Date of Award
Master of Science
Department of Electrical and Computer Engineering
Gilbert L. Peterson, PhD.
Modern criminal investigators face an increasing number of computer-related crimes that require the application of digital forensic science. The major challenge facing digital forensics practitioners is the complicated task of acquiring an understanding of the digital data residing in electronic devices. Currently, this task requires significant experience and background to correctly aggregate the data their tools provide from the digital artifacts. Most of the tools available present their results in text files or tree lists. It is up to the practitioner to mentally capture a global understanding of the state of the device at the time of seizure and find the items of evidentiary interest. This research focuses on the application of Information Visualization techniques to improve the analysis of digital forensic evidence from Microsoft Windows memory captures. The visualization tool developed in this work presents both global and local views of the evidence based on user interactions with the graphics. The resulting visualizations provide the necessary details for verifying digital artifacts and assists in locating additional items of relevance. This proof-of-concept model can be modified to support various digital forensic target platforms including Mac OS X, Linux, and Android.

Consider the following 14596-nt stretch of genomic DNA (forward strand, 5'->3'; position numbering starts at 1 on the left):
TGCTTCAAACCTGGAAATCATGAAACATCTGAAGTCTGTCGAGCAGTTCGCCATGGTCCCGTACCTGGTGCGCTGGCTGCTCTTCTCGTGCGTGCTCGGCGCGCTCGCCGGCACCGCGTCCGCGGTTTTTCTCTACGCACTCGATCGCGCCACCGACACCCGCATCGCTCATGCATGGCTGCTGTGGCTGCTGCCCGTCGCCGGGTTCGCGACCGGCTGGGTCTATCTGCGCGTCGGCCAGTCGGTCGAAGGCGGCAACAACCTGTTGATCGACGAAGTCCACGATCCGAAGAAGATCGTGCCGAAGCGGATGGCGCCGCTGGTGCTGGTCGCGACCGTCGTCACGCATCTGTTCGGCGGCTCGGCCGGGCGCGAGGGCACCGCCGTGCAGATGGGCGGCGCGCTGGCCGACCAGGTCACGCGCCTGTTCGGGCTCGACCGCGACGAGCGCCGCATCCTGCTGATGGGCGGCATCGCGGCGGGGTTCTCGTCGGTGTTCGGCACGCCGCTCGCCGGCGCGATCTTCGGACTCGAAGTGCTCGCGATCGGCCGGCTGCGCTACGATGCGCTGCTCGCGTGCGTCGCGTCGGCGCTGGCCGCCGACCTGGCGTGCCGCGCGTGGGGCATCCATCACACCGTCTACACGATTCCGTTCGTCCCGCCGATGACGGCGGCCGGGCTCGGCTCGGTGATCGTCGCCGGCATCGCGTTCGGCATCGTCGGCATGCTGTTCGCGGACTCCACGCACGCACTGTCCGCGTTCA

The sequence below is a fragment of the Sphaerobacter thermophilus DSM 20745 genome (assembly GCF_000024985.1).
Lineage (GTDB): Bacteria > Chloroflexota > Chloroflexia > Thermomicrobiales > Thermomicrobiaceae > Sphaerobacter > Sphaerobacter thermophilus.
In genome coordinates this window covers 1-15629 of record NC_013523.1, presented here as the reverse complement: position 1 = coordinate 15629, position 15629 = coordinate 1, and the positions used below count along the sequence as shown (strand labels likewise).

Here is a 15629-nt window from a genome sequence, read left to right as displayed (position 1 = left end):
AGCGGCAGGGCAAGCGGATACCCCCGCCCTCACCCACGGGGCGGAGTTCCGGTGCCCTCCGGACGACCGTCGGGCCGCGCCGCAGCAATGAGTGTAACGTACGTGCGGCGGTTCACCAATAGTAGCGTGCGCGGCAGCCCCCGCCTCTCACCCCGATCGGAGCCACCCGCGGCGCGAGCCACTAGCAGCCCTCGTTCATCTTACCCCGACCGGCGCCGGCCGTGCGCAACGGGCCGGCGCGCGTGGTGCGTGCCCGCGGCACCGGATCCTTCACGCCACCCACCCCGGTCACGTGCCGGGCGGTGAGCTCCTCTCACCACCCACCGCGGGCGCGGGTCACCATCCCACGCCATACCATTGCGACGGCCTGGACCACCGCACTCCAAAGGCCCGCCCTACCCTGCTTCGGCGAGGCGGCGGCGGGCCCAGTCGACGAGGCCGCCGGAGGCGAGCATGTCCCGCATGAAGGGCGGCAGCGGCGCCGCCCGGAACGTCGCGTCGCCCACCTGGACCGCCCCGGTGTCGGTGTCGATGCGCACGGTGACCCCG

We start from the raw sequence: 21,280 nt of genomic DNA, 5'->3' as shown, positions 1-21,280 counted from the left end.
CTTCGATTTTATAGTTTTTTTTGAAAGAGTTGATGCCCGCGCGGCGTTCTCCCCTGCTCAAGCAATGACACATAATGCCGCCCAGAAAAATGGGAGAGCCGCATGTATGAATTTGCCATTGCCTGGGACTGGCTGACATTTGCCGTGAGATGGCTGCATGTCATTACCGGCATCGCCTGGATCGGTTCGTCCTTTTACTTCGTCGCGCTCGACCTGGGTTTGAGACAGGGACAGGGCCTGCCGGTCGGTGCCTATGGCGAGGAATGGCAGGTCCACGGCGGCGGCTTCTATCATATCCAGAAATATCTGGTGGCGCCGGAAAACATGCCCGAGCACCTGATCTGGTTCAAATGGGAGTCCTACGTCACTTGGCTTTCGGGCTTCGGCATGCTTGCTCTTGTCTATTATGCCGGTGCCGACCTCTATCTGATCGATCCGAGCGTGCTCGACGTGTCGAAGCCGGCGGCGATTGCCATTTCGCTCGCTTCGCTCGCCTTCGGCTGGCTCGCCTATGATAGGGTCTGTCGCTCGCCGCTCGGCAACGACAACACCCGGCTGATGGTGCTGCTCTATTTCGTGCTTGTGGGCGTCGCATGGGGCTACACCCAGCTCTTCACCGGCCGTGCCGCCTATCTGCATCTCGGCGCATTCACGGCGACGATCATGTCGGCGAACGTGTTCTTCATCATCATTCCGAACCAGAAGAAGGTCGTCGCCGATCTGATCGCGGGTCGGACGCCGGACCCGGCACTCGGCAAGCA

DTIC Accession Number
Baum, James B., "Windows Memory Forensic Data Visualization" (2014). Theses and Dissertations. 515.